When his secret bride is executed for assaulting an English soldier who tried to rape her, a commoner begins a revolt and leads Scottish warriors against the cruel English tyrant who rules Scotland with an iron fist.
Harvard student Mark Zuckerberg creates the social networking site that would become known as Facebook, but is later sued by two brothers who claimed he stole their idea, and the cofounder who was later squeezed out of the business.
In 1412, a young girl called Jeanne is born in Domrémy, France. The times are hard: The Hunderd Years war with England has been going on since 1337, English knights and soldiers roam the country. Jeanne develops into a very religious young woman, she confesses several times a day. At the age of 13, she has her first vision and finds a sword. When coming home with it, she finds the English leveling her home town. Years after that, in 1428, she knows her mission is to be ridding France of the English and so sets out to meet Charles, the Dauphin. In his desperate military situation, he welcomes all help and gives the maiden a chance to prove her divine mission. After the successful liberation of Orléans and Reims, the Dauphin can be crowned traditionally in the cathedral of Reims - and does not need her anymore, since his wishes are satisfied. Jeanne d'Arc gets set up in his trap and is imprisoned by the Burgundians. In a trial against her under English law, she can't be forced to tell ... Written by
Julian Reischl <email@example.com>
When the English first see the army arrive on the far side of the river at Orleans just after Joan's first victory, you can see car tracks in the dirt of the shore. See more »
Jeanne! Are you all right?
Joan of Arc:
Yes, I'm fine. Why are you staring at me?
Because there's an arrow in your leg.
Joan of Arc:
[Looks down at arrow]
So there is.But that doesn't stop you from climbing!
[Motions him towards the wall]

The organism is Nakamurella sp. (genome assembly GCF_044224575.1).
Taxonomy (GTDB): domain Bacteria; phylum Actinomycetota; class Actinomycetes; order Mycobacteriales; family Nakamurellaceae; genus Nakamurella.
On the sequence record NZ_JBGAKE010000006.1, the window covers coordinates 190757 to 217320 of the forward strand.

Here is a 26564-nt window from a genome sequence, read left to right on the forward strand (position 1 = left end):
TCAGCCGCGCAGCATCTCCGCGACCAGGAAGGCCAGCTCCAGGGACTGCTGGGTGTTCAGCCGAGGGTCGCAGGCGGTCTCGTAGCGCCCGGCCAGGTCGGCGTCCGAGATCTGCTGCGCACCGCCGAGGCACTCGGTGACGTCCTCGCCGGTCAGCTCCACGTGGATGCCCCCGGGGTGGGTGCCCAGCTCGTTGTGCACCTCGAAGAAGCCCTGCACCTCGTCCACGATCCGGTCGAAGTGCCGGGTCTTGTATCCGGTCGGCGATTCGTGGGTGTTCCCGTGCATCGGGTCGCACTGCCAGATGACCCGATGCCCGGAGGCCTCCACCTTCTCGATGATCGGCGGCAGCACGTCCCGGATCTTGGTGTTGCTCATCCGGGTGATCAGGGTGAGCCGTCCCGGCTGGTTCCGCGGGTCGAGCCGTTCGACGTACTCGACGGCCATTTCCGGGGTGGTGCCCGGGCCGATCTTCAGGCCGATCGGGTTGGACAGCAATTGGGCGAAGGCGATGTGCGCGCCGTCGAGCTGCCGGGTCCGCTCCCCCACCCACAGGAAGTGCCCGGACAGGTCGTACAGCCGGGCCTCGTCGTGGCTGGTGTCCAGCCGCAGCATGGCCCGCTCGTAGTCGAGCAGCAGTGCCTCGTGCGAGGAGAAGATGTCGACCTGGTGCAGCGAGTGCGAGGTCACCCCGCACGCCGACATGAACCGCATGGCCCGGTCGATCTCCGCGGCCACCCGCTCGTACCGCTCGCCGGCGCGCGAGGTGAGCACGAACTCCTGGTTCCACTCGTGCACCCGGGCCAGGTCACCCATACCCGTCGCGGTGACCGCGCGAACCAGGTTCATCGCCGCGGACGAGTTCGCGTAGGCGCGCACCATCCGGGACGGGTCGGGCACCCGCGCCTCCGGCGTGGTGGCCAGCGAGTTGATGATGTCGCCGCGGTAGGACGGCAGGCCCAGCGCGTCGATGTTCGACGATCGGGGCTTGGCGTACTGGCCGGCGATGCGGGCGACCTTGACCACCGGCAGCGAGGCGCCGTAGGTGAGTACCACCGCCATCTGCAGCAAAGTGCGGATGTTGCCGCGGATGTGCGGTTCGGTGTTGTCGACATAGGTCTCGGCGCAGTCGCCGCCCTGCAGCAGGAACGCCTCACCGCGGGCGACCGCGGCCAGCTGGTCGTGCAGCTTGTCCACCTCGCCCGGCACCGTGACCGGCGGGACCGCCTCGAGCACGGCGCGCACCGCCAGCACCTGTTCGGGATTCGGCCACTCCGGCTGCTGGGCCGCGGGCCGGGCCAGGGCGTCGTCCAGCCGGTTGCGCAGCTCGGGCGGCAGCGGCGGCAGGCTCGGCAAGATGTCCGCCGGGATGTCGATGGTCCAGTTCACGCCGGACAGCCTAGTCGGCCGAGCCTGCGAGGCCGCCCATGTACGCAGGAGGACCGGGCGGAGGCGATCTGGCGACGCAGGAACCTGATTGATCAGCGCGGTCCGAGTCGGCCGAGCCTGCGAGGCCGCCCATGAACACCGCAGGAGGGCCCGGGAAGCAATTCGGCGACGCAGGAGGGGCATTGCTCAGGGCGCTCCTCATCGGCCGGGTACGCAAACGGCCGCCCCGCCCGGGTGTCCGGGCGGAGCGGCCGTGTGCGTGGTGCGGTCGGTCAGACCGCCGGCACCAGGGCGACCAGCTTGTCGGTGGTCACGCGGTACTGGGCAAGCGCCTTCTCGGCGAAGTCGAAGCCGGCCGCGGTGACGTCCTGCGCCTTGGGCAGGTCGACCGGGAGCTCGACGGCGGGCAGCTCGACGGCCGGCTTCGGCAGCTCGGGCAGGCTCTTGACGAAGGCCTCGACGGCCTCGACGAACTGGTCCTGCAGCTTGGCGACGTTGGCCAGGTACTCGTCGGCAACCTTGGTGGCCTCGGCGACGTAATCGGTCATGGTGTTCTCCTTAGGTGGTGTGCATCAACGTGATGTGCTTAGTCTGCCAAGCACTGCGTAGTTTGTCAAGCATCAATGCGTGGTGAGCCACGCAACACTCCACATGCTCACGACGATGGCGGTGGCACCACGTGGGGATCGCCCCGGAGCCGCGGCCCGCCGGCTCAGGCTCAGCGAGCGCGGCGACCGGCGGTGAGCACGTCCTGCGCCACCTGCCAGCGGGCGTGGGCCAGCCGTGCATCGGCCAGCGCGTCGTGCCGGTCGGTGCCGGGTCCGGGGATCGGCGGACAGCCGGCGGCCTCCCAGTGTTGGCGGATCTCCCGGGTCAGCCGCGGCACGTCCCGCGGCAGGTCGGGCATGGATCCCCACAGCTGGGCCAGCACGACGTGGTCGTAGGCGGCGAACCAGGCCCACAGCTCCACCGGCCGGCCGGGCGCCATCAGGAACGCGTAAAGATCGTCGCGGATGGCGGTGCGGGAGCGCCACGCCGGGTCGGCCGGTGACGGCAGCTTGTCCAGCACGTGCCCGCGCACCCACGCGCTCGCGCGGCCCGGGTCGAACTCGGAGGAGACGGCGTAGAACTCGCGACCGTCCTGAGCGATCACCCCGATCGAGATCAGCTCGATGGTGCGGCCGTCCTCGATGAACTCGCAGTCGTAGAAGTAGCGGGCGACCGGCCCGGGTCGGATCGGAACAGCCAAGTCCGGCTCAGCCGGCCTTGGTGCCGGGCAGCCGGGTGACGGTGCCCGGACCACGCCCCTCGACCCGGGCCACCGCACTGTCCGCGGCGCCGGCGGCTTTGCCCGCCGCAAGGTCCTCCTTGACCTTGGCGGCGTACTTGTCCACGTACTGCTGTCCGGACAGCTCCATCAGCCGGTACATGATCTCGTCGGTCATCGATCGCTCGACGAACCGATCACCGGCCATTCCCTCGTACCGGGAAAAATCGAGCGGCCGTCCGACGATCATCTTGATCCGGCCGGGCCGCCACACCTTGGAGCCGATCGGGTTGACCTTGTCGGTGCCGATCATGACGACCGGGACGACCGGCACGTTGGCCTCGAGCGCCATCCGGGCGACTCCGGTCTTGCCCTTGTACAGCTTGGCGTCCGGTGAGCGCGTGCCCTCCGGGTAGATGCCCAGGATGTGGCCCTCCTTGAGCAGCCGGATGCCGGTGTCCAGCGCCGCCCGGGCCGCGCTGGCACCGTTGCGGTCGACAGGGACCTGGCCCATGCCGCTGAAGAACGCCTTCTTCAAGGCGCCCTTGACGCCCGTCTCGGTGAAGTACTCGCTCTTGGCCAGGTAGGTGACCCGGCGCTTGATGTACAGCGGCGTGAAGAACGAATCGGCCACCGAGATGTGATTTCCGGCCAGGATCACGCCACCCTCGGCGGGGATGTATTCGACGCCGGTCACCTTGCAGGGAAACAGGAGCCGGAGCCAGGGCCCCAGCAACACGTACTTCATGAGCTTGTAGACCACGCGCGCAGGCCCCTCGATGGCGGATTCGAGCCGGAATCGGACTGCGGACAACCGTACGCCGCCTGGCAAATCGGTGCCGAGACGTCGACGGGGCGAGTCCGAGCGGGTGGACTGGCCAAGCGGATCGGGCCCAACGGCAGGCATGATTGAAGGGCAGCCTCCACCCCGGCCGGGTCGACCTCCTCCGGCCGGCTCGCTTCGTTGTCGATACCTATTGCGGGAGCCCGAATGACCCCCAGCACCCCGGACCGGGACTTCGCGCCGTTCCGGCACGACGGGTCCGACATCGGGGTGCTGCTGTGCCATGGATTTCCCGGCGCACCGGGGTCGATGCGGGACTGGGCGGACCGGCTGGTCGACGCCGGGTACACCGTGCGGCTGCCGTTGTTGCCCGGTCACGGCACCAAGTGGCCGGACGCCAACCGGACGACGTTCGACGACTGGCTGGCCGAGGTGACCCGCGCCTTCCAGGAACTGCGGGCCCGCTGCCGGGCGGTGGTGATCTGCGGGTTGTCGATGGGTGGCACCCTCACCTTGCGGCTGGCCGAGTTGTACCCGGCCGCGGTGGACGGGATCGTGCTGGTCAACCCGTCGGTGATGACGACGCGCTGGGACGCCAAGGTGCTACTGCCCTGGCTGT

Joan of Arc:
Raymond! Take this arrow out of my leg.
See more »
There are many deviations from the accepted facts of Jeanne d'Arc's life as set out in her trial documentation and the writings of the time. This said, the central question of whether she was a saint, an inspired lunatic, wholly mentally ill, or simply a headstrong girl determined to grab her chances while she could is well asked. Many of the comments here assert that Besson makes it clear that the Maid was simply mentally ill, yet I read the film as deeply ambivalent about what was going on. Were her visions the hallucinations of a schizophrenic? Were they given by God? What's the difference? More questions are asked: Why does an omnipotent, omniscient, all-compassionate deity allow terrible things to happen? What is the meaning of kingship - to own or to serve? What is the difference between taking the lives of individuals and killing en masse? What's the difference between Christianity and the earthly institutions of that religion? Where does conviction end and fanaticism begin?
Jovavich's Jeanne is plagued by the difference between her idea of utter submission to God and the consequences of doing so; by doubt over the veracity of her visions; and by the gap between her ideals of the divine rights of kings and realpolitik. She is constantly on the verge of a nervous breakdown - is this a manifestation of her mental illness, or of her "burning for God"? And where's the difference between the two?
The film raises more questions than it answers, and that's as it should be. It is something of a shame that Besson's film takes liberties with the facts as we understand them (though history is more often about our interpretation of events than the events themselves), but in terms of raising important questions on the nature of faith, it succeeds beyond measure.
71 of 86 people found this review helpful.
Was this review helpful to you?